In the knockout finals, "mini-matches" of four games will be played and if a tie occurs after that, two more games will be played, and so on, until a decision is reached. In the final of the last two, the match will have six games. Again, if the match is tied 3-3, another two games will be played, until there is a winner. Any match in the finals ends before four (six) games are played, if one player has 2.5 points or more (3.5 or more in the final of the last two).

4. HOW TO TAKE PART

No preregistration is necessary for this tournament. This event is only open to ICC members and to those who sign up for a free trial 7-day membership of the ICC - so don't delay, sign-up here today! Show up about 10 minutes before the scheduled start and type "tell pear join" or click on the entry button in your event list. Disconnecting before the start will remove you from the tournament. If you disconnect after the start, you will not be removed automatically, but you need to return as soon as possible, or the manager will forfeit you. You can follow the tournament in channel 227. Participants will automatically be placed in this channel.

You need to have an ICC membership to take part in this tournament, or a free trial. You need to use the most recent version of Blitzin or Dasher to play in this tournament. Download here.

5. RULES - How to play Chess960 on the ICC

Chess960 stands for Bobby Fischer's new and improved version of "Randomized Chess". Chess960 uses algebraic notation exclusively. At the start of every game of a Chess960 game, both players Pawns are set up exactly as they are at the start of every game of Classical Chess. In Chess960, just before the start of every game, both players pieces on their respective back rows receive an identical random shuffle decided by the ICC server, which is programmed to set up the pieces in any combination, with the provisos that one Rook has to be to the left and one Rook has to be to the right of the King, and one Bishop has to be on a lightcolored square and one Bishop has to be on a dark-colored square. White and Black have identical positions. From behind their respective Pawns the opponents pieces are facing each other directly, symmetrically. Thus for example, if the server places White's back row pieces in the following position: Ra1, Bb1, Kc1, Nd1, Be1, Nf1, Rg1, Qh1, it will place Black's back row Pieces in the following position, Ra8, Bb8, Kc8, Nd8, Be8, Nf8, Rg8, Qh8, etc.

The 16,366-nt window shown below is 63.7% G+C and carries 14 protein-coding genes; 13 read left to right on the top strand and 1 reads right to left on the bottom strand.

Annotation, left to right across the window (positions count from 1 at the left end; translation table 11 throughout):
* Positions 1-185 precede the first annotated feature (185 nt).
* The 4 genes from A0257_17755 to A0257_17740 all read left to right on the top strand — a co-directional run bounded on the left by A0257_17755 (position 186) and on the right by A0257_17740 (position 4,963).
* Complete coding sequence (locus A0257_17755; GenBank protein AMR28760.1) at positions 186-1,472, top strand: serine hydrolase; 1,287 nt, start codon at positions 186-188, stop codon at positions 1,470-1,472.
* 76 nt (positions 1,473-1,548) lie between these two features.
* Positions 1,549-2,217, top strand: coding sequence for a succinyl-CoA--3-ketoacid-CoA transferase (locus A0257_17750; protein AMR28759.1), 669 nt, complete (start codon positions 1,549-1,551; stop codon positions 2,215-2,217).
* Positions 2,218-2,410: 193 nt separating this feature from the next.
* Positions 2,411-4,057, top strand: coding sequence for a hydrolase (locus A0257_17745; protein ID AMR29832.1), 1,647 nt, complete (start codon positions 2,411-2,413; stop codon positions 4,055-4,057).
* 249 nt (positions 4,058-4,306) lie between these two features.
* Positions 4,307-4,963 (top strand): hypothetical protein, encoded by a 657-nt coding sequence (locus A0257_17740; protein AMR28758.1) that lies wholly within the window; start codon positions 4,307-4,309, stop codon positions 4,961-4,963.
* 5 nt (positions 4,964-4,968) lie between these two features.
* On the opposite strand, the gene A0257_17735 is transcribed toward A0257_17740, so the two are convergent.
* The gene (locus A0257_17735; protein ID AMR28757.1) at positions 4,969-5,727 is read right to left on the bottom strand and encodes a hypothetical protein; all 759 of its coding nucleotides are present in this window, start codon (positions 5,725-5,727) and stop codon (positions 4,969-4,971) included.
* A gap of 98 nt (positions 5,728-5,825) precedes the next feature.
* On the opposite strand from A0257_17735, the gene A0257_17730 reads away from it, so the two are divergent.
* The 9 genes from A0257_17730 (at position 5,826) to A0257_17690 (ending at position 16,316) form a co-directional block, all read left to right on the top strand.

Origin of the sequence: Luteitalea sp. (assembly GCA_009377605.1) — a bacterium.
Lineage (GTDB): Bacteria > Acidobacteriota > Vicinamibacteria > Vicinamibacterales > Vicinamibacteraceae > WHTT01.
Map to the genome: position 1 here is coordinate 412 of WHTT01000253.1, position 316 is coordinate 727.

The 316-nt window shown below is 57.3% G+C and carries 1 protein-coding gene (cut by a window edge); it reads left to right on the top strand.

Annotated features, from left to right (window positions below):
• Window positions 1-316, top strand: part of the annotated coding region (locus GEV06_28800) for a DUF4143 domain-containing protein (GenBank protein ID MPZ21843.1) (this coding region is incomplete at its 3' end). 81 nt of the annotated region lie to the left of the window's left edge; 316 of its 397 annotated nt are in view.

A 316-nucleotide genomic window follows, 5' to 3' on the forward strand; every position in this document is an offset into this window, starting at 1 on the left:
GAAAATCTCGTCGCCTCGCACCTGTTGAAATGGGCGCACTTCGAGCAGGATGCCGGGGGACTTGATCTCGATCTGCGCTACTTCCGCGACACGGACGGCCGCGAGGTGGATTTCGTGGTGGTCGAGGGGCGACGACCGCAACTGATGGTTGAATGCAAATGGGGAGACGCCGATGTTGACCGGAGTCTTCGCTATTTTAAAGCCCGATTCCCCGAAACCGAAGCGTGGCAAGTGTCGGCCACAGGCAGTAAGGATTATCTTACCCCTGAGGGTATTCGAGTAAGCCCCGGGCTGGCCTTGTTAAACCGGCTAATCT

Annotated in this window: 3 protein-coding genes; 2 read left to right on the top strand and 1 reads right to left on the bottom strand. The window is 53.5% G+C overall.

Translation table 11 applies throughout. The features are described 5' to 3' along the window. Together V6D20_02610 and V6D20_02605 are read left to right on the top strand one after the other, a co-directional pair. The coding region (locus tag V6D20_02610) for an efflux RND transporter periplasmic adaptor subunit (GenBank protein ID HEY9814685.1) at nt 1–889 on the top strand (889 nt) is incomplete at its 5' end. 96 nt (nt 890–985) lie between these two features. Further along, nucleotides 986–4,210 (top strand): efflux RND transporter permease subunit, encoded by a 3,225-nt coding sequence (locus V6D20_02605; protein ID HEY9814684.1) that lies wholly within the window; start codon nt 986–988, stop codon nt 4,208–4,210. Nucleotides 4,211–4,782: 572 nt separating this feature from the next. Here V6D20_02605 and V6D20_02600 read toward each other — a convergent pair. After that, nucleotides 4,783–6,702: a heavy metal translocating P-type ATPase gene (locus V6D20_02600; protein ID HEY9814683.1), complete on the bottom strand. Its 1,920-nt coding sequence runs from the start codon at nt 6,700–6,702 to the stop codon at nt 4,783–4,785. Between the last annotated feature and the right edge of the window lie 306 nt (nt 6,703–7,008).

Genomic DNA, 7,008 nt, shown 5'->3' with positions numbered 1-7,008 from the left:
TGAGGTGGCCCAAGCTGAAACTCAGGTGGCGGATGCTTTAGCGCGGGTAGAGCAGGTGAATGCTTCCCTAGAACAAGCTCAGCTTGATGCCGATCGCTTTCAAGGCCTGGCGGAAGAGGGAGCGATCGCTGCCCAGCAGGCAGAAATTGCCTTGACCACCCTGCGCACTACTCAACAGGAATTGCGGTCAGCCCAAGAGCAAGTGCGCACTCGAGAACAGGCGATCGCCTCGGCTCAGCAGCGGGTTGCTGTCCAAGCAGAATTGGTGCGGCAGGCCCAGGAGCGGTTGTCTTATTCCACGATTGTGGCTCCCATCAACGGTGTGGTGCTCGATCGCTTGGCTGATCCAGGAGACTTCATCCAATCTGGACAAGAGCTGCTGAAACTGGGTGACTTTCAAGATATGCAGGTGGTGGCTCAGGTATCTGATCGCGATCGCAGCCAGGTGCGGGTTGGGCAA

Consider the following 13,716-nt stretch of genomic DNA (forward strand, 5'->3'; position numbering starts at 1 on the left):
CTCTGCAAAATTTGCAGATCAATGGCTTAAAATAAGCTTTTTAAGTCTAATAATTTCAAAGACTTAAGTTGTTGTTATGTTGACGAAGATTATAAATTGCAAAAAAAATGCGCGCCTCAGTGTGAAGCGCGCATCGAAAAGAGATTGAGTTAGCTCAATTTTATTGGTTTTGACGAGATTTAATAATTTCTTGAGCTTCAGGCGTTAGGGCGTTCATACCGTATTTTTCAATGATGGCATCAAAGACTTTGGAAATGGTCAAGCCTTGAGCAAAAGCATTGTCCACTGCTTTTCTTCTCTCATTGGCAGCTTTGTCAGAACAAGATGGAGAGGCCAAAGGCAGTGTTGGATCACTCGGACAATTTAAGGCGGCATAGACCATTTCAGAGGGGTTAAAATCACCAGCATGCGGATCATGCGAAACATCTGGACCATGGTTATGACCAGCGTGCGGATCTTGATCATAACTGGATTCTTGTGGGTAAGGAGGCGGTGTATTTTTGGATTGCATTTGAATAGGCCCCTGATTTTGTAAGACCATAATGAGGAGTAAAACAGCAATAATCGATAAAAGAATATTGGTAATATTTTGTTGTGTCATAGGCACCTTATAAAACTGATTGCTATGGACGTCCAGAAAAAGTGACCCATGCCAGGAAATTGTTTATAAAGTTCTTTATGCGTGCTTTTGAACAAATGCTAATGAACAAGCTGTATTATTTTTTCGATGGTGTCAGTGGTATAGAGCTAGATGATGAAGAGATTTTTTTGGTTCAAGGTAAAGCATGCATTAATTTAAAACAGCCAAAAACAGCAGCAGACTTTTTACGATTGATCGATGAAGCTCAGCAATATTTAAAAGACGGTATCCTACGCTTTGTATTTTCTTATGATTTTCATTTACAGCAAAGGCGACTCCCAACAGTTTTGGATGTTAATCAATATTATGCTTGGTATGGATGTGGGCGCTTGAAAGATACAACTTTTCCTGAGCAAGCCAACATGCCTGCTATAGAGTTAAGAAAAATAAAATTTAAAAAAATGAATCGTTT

Chess960 is implemented on ICC and nicknamed Wild 22. The starting position is randomly chosen for each individual game in the tournament.